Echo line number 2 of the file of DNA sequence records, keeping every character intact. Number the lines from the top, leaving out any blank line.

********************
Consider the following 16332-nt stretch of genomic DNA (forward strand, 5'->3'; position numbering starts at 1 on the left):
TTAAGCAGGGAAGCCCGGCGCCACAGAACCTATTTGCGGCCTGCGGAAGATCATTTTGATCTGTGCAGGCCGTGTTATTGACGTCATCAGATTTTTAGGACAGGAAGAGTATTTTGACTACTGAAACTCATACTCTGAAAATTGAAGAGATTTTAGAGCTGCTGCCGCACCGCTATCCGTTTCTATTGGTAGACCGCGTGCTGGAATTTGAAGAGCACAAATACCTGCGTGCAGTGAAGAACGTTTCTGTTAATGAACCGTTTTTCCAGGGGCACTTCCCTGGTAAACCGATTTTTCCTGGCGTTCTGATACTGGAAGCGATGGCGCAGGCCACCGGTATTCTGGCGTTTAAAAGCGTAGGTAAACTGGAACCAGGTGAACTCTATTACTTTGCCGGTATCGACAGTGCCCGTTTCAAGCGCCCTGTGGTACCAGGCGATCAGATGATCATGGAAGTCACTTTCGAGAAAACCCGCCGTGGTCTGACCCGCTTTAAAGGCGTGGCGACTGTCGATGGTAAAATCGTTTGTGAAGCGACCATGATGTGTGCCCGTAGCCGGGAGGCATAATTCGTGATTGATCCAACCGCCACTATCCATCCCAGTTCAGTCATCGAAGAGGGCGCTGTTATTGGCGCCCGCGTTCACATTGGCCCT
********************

TTAAGCAGGGAAGCCCGGCGCCACAGAACCTATTTGCGGCCTGCGGAAGATCATTTTGATCTGTGCAGGCCGTGTTATTGACGTCATCAGATTTTTAGGACAGGAAGAGTATTTTGACTACTGAAACTCATACTCTGAAAATTGAAGAGATTTTAGAGCTGCTGCCGCACCGCTATCCGTTTCTATTGGTAGACCGCGTGCTGGAATTTGAAGAGCACAAATACCTGCGTGCAGTGAAGAACGTTTCTGTTAATGAACCGTTTTTCCAGGGGCACTTCCCTGGTAAACCGATTTTTCCTGGCGTTCTGATACTGGAAGCGATGGCGCAGGCCACCGGTATTCTGGCGTTTAAAAGCGTAGGTAAACTGGAACCAGGTGAACTCTATTACTTTGCCGGTATCGACAGTGCCCGTTTCAAGCGCCCTGTGGTACCAGGCGATCAGATGATCATGGAAGTCACTTTCGAGAAAACCCGCCGTGGTCTGACCCGCTTTAAAGGCGTGGCGACTGTCGATGGTAAAATCGTTTGTGAAGCGACCATGATGTGTGCCCGTAGCCGGGAGGCATAATTCGTGATTGATCCAACCGCCACTATCCATCCCAGTTCAGTCATCGAAGAGGGCGCTGTTATTGGCGCCCGCGTTCACATTGGCCCT